Posted on Wed, May 25 2016 09:28
by Dietz
Joined on Tue, Aug 06 2002, Vienna / Europe, Posts 7761

There's a clear, undisputable formula to define a circle. There's no formula to define "the" microphone (or a human ear drum in the real world.), though. Two types of microphones will give you different results, even when they're put in the the same position. Two audio engineers will create differernt results when asked to re-create their impressions (or their idea) of an orchestra playing in a certain space.

Science and art are of equal importance for human society, but the aren't the same. Trivial, but still something to keep in mind. The concepts which MIR is based on are scientifically underpinned, but its aims are purely artistic, not technical.

Kind regards,

/Dietz - Vienna Symphonic Library
Posted on Wed, May 25 2016 10:02
by LuCsa
Joined on Sat, Dec 19 2015, Vienna, Posts 126

I'm happy that this question makes so many people discuss and all the answers are very interesting and helpful.

@JimmyHellfire:
Thank you for your ample answer! :-) I'd need rather 10 minutes of speaking time to express my thoughts, haha!
Yours are quite appealing.

Quote:
I personally use MIRx most of the time, and I do have natural volume activated across the board. But I can't remember a single project where I left CC11 as well as the mixer faders untouched - there's always something I need to change. And it's never the same either 

When using MIRx, can I still adjust volume by using the volume faders in the mixer? Or am I limited to CC11 and CC7?

I want to stress that, in no case, I'm looking for a world formula of composing/mixing with sampling libraries! It's not possible as many of you point out and I'm perfectly aware of that. :-)

I'm quoting tek0010

Quote:
Some here are confusing Natural Volume with Artistic Volume. Artistic Volume is a matter of taste. There are no rules. Use your ears. This is art, and it's all about the artists.

Natural Volume, in contrast, is not a matter of taste. It's a matter of simulation of a real orchestra in a real room. The simulation is either accurate or it's not. This is science, and it has nothing to do with artistic preference.

All my, sometimes vague, questions, which might sound like a cry for a "world formula", are just aiming at learning to differentiate between what he/she divides into "natural" and "artisitc" volume/rules and have the first settled to learn about and work with the latter. :-) Or to keep it short and simple: Get the science right and have my "personal orchestra" at hand on which I can more or less rely - which keeps me within the bounds of realism, while exploring... :-D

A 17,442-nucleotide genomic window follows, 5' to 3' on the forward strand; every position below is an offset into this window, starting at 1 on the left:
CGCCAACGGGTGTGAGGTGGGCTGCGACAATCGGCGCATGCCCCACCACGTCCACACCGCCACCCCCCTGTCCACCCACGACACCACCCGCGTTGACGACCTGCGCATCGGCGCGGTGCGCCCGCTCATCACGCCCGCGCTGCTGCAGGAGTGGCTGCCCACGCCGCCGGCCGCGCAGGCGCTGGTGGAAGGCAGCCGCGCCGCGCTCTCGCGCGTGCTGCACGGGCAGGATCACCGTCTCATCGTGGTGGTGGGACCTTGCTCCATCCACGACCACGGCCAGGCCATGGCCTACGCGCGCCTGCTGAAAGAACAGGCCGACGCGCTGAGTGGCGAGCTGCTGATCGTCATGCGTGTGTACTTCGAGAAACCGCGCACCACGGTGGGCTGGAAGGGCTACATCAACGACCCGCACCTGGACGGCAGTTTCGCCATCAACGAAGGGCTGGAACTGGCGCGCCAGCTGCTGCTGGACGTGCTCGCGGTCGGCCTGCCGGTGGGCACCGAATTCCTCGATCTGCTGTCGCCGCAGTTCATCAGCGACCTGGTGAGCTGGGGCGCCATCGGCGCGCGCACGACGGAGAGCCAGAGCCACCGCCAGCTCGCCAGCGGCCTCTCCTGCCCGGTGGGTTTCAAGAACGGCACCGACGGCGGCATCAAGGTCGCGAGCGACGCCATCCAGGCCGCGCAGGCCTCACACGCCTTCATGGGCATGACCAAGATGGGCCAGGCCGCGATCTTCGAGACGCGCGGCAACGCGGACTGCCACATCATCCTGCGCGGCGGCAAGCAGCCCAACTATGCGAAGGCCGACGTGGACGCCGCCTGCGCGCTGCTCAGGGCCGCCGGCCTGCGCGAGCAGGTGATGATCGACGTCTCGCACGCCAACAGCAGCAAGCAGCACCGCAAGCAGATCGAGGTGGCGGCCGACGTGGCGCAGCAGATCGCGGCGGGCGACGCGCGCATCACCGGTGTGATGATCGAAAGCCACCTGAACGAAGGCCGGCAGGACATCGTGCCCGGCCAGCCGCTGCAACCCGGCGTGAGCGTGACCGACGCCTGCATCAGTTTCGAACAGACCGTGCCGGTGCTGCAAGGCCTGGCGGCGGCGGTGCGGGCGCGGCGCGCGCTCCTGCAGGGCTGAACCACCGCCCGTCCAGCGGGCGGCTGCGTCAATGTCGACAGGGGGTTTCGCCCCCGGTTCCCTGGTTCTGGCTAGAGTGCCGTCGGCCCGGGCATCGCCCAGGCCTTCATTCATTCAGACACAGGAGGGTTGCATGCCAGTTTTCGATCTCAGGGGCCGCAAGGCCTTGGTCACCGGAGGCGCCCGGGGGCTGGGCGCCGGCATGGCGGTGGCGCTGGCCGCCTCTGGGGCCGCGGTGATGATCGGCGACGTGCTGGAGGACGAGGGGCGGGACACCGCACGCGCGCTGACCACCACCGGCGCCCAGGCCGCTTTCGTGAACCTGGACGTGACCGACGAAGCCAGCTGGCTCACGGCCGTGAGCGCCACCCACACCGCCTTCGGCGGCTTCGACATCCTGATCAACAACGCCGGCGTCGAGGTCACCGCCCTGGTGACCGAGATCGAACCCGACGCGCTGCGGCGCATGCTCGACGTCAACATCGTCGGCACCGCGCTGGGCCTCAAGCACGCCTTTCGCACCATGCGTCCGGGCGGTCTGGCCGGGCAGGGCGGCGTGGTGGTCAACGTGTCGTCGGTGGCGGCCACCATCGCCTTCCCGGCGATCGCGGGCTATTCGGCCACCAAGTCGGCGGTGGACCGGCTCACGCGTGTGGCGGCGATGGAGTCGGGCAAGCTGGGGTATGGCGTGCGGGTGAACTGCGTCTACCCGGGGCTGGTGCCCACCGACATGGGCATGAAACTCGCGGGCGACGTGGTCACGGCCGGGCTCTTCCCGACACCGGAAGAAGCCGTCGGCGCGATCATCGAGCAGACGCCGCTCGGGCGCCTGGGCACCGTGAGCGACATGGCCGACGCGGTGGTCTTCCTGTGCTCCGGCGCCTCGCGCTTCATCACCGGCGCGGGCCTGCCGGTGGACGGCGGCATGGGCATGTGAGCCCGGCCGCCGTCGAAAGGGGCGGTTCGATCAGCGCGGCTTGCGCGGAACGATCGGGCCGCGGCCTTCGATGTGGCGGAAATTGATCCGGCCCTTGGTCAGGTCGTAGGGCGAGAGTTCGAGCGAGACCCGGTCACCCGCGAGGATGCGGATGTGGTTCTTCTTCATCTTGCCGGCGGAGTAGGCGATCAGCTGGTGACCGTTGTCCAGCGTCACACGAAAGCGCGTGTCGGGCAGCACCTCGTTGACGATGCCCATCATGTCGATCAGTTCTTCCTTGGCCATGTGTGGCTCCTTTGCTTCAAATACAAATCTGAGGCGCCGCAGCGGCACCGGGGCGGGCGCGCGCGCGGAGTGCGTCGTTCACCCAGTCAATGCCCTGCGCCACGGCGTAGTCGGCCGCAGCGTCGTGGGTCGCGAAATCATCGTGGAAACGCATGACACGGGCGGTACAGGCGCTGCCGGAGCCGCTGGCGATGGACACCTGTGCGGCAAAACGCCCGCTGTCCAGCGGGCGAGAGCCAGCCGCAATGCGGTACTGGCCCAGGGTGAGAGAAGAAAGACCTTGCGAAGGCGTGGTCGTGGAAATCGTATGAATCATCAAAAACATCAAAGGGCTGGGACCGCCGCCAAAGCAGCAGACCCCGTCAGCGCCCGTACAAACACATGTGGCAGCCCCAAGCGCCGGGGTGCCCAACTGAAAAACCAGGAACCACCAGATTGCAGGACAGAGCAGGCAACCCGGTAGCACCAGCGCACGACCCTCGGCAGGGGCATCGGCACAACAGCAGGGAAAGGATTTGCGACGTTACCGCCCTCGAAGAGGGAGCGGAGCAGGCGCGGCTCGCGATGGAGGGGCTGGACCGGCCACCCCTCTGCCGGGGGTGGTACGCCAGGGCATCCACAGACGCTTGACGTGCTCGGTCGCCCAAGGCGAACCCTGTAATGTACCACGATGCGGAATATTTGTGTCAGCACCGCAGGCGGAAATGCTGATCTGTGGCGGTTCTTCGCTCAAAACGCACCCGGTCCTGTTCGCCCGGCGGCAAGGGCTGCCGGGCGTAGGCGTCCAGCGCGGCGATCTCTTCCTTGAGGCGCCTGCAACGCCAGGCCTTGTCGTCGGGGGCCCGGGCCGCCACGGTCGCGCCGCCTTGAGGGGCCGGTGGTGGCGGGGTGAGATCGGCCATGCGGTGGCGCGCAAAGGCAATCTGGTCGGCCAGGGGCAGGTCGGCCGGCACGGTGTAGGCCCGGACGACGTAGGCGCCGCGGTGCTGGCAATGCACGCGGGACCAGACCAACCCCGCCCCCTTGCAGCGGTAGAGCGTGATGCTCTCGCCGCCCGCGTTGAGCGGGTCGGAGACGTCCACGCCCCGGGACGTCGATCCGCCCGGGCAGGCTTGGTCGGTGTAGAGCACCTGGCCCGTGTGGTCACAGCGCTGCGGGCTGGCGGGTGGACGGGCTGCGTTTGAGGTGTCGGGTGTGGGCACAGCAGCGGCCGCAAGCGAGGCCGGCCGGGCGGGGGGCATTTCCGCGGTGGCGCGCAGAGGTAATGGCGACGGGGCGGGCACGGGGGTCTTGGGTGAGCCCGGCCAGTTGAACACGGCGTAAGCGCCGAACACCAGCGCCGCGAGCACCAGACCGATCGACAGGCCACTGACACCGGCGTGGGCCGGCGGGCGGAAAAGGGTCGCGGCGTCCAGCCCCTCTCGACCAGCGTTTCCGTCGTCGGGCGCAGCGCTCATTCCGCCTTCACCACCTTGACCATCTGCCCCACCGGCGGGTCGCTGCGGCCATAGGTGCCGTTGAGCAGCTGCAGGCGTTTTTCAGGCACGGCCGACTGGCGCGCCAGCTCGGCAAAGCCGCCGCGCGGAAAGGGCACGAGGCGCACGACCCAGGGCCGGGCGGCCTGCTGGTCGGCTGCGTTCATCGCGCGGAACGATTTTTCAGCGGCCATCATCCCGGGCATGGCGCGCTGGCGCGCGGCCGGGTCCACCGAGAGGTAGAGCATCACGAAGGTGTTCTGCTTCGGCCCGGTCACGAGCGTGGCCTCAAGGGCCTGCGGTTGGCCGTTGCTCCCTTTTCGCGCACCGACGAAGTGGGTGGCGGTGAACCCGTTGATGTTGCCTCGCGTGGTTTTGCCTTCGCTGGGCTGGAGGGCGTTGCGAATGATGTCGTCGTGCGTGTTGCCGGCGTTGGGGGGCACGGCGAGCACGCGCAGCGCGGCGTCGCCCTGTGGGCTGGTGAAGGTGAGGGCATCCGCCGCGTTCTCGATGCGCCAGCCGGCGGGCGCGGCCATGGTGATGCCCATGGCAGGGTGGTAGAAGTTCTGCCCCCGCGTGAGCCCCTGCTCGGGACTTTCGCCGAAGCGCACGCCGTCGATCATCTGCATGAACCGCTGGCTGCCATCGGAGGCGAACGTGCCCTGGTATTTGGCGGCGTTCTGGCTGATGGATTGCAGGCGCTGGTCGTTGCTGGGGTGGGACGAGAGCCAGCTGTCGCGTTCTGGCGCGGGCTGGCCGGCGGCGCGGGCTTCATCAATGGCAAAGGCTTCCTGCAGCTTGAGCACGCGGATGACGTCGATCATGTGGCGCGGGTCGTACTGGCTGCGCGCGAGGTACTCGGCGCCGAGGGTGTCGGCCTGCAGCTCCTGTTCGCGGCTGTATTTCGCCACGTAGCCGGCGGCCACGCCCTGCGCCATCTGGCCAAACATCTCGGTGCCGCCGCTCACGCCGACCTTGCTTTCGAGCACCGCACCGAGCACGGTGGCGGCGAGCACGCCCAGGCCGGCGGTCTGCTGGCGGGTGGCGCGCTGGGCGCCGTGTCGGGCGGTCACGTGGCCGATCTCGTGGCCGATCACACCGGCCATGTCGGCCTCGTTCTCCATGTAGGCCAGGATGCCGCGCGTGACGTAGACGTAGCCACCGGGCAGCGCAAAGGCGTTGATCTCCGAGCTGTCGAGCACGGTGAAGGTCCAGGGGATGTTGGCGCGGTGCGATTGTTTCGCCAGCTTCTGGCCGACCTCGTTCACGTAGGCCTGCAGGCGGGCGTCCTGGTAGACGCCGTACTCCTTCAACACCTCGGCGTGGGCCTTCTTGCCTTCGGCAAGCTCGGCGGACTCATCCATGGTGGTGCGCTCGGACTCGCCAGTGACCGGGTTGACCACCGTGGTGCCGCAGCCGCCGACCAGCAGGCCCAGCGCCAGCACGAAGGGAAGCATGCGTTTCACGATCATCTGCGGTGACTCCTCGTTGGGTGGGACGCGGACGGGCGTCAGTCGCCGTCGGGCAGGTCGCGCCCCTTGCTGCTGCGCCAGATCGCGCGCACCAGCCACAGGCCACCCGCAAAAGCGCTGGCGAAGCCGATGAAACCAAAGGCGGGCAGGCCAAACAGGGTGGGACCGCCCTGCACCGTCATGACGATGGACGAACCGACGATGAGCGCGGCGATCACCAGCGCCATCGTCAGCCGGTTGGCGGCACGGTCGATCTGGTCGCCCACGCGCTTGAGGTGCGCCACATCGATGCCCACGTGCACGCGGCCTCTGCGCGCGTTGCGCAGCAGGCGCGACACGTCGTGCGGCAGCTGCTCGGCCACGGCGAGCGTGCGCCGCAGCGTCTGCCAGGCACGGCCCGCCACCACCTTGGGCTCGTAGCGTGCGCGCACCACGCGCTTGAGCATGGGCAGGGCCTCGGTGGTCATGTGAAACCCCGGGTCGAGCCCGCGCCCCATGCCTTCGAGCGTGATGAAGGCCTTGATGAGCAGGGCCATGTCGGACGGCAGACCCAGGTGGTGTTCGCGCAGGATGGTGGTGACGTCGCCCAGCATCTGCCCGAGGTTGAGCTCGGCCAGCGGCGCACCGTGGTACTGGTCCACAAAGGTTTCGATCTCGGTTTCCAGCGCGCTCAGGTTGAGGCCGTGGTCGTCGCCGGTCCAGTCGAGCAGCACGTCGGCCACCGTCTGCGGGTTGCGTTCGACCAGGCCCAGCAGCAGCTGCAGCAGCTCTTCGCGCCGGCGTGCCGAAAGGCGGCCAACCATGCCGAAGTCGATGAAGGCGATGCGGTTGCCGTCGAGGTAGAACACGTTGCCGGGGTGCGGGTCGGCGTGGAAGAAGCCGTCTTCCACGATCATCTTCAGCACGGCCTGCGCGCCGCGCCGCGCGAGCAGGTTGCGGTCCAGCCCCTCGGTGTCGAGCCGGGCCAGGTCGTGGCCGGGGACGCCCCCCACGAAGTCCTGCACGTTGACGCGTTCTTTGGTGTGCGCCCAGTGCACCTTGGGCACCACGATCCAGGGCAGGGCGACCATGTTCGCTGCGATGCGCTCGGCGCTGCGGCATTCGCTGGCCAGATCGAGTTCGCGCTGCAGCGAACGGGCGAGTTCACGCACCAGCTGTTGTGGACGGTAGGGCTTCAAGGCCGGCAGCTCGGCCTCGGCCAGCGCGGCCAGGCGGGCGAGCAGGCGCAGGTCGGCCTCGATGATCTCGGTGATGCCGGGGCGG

Thanks to you again,
Lukas

i7-6700K (4 @ 4.0GHz w/ HT) - 16GB RAM
Windows 10 Home 64bit - REAPER - Finale 2012 - Dorico
---
VI Pro 2 - VEP7 - MIRx Sage
SE1&2 - S-SE1&2 - SSP
Posted on Wed, May 25 2016 11:45
by tek0010
Joined on Wed, Jun 17 2015, Posts 50

Originally Posted by: Dietz Go to Quoted Post

There's a clear, undisputable formula to define a circle.

Similarly, there's clear undisputable math describing the air-pressure at a spatial point some defined distance from a sound-source:

https://en.wikipedia.org/wiki/Wave_equation

These equations were settled before microphones were invented; these equations don't depend on any artist's selection of microphones.

Originally Posted by: Dietz Go to Quoted Post
Science and art... aren't the same. Trivial, but still something to keep in mind.

I try to keep it in mind (That's why I offered "Artistic Volume" as a term to describe air-pressure levels which depends on an artist's personal preference).

Originally Posted by: Dietz Go to Quoted Post
The concepts which MIR is based on are scientifically underpinned, but its aims are purely artistic, not technical.

I'll take VSL's "Natural Volume" accordingly.

I still want tools which automatically simulate the air-pressure from an orchestra measured at a specific point in virtual space. I mean this as a benign statement about myself; but at this rate, I expect some will object, and maybe some will even accuse me of seeking a "perfect mix button" -- when I'm actually seeking no such thing.

Posted on Wed, May 25 2016 20:28
by Dietz
Joined on Tue, Aug 06 2002, Vienna / Europe, Posts 7761

Mr/Mrs. tek0010, you and your IP address remind me of a certain user several months ago ... hmmm.   

But anyway:

Originally Posted by: tek0010 Go to Quoted Post

Originally Posted by: Dietz Go to Quoted Post

There's a clear, undisputable formula to define a circle.

Similarly, there's clear undisputable math describing the air-pressure at a spatial point some defined distance from a sound-source:

[...]

... which has nothing to do with a presumed "scientific volume" of an instrument on a stage. So many variables with fuzzy definitions: Which instrument? Who's the player? What notes were played? On what stage? And: Who has been listening?

To simplify the quest for an answer to all of these questions is what MIR's "Natural Volume" feature was meant to be used for. It's based on extensive measurements of instruments, fine-tuned by ear. It should be seen as suggestion, not as a rule, because there can't be one. 

                         ******

Dear all: I think that all aspects of this issue have been covered now, and I would suggest to close this thread now, before we start runnig in circles. Thanks for your understanding.

/Dietz - Vienna Symphonic Library
Posted on Thu, May 26 2016 12:40
by GoranTch
Joined on Tue, Mar 14 2006, Berlin, Germany, Posts 524

deleted...